Kuwait′s Olympic Association host wants an end to government feud | Sports| German football and major international sports news | DW | 20.01.2016
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Kuwait's Olympic Association host wants an end to government feud

Sheikh Talal has questioned whether Kuwait's athletes will be able to compete in Brazil following concerns over how much the government has meddled in the country's sporting affairs.

Kuwait's Olympic future is hanging on a knife edge following a 'serious escalation' in government interference that could see the country's athletes banned from competing.

The national Olympic association has been embroiled in scandal since the Kuwaiti government filed a 1.2 billion euro ($1.3 billion) law suit, which accused 14 important figures of 'corrupting the Olympic movement and meddling in sporting affairs.'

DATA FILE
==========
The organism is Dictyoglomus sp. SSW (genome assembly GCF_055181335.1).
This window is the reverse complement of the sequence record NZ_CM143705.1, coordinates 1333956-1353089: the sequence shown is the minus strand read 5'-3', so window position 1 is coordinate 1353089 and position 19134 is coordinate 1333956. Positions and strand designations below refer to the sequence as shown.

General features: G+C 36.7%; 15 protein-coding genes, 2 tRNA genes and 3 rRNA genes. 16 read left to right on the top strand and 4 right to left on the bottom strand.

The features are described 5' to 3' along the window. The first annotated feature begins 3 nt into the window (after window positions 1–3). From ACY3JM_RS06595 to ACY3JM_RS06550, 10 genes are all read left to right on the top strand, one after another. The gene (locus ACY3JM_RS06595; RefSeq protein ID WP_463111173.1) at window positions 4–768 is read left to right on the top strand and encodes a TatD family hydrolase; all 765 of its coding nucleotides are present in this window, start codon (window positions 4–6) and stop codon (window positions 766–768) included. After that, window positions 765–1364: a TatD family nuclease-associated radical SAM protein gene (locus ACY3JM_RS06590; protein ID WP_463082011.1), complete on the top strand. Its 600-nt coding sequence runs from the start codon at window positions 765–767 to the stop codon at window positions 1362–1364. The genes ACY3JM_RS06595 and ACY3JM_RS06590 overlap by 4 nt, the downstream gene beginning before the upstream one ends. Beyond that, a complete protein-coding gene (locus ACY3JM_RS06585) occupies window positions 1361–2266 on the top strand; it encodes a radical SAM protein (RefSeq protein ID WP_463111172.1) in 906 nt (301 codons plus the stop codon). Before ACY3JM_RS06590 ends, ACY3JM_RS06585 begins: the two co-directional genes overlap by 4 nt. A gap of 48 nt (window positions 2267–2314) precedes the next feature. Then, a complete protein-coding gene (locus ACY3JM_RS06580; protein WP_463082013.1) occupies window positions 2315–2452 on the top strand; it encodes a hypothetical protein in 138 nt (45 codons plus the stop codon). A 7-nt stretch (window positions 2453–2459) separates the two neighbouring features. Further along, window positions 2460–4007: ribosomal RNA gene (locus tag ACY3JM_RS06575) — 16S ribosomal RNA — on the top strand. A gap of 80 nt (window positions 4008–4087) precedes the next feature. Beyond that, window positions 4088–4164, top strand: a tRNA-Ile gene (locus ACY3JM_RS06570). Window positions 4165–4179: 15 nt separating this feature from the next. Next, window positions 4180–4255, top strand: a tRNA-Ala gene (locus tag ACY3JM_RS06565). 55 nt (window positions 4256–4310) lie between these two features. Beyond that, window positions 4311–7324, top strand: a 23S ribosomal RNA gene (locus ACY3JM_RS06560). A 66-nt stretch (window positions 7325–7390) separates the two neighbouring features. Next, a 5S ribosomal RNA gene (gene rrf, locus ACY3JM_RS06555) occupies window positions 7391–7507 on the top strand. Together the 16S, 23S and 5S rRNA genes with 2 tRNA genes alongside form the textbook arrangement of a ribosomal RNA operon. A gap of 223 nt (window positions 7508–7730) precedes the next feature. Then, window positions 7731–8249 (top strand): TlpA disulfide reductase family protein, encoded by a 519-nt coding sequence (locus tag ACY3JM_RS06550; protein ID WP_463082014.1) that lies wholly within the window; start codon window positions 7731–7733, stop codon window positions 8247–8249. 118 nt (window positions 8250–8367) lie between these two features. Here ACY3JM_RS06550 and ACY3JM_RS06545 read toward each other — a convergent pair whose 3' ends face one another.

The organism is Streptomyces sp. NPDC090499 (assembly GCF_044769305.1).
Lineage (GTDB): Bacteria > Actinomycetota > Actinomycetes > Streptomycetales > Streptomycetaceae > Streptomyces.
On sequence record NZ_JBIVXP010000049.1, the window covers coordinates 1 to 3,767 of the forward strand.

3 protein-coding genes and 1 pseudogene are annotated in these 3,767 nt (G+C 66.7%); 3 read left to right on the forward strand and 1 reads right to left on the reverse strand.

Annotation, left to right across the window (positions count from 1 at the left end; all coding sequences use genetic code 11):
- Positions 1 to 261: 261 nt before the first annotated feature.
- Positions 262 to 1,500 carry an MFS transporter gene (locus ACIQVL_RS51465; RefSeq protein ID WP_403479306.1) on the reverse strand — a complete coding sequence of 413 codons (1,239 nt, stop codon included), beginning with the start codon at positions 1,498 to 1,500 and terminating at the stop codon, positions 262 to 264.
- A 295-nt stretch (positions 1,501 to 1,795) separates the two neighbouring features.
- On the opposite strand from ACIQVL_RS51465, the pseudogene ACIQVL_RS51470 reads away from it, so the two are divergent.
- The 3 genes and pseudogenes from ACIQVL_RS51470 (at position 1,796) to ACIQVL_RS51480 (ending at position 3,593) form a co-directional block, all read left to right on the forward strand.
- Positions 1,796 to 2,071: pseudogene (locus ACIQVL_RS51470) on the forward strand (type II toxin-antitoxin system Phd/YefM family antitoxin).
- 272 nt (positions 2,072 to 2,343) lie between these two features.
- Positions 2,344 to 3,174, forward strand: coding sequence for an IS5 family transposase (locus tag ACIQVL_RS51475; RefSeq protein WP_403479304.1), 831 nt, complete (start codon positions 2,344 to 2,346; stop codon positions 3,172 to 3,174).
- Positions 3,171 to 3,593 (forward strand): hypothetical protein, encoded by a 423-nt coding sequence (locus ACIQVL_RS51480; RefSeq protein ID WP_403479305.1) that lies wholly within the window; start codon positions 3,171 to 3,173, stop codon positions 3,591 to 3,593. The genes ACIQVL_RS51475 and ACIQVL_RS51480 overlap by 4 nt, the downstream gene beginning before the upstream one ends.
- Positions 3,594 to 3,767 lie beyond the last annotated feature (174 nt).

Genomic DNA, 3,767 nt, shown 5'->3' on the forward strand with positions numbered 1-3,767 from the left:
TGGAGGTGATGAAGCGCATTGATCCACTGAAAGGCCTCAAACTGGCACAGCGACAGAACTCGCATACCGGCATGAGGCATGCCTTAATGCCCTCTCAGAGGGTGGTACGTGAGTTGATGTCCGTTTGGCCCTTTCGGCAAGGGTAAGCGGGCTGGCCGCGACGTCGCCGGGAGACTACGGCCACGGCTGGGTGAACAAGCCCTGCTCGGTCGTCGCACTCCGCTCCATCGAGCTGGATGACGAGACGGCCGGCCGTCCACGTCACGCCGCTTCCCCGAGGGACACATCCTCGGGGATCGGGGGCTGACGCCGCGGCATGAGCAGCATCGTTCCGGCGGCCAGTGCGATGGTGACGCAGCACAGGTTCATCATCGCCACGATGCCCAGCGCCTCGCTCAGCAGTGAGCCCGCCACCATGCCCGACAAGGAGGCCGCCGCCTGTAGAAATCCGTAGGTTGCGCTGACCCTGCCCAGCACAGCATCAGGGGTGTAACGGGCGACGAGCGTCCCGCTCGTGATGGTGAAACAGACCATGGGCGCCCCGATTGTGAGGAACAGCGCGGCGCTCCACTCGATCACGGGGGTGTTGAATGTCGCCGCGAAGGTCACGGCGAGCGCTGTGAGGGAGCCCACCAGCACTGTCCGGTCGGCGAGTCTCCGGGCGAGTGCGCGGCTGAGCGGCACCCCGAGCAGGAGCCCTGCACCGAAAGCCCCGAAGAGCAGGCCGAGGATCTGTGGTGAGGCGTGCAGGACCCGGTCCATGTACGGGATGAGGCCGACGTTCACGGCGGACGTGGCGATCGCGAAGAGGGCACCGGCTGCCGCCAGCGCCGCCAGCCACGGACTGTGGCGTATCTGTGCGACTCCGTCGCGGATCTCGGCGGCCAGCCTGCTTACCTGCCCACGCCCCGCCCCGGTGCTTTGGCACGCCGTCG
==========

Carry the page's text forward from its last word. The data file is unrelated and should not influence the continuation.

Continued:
Sheikh Ahmad Al-Fahad Al-Sabah, the influential head of the Association, was named in a plot aimed at overthrowing the government. He has received a six-month sentence in the last six months, but despite being a member of the Royal Family, he's one of the main targets of the investigation. Sheikh Ahmad also serves on FIFA's Executive Committee.

"This is a serious escalation of a regrettable sequence of events," Sheikh Talal said. "After years of hard work our athletes are facing the prospect of not being able to compete at Rio 2016 under the national flag."

Kuwait's government also filed law suits on Tuesday against the national federation of boxing, swimming, volleyball, weightlifting, basketball and football. The country was suspended in October by the IOC for the second time in five years due to government interference.

Thomas Bach, head of the International Olympic Committee, has left the door open for further discussions, but insists the Kuwait Olympic Association must follow the IOC's own rules.

"We will insist on our worry that the sports law is in compliance," Bach told reporters. "I think this is also in the interest of the Kuwait authorities and the Kuwaiti athletes to ensure this compliance and not forcing their other federations to escalate the issue. They have to come to the table."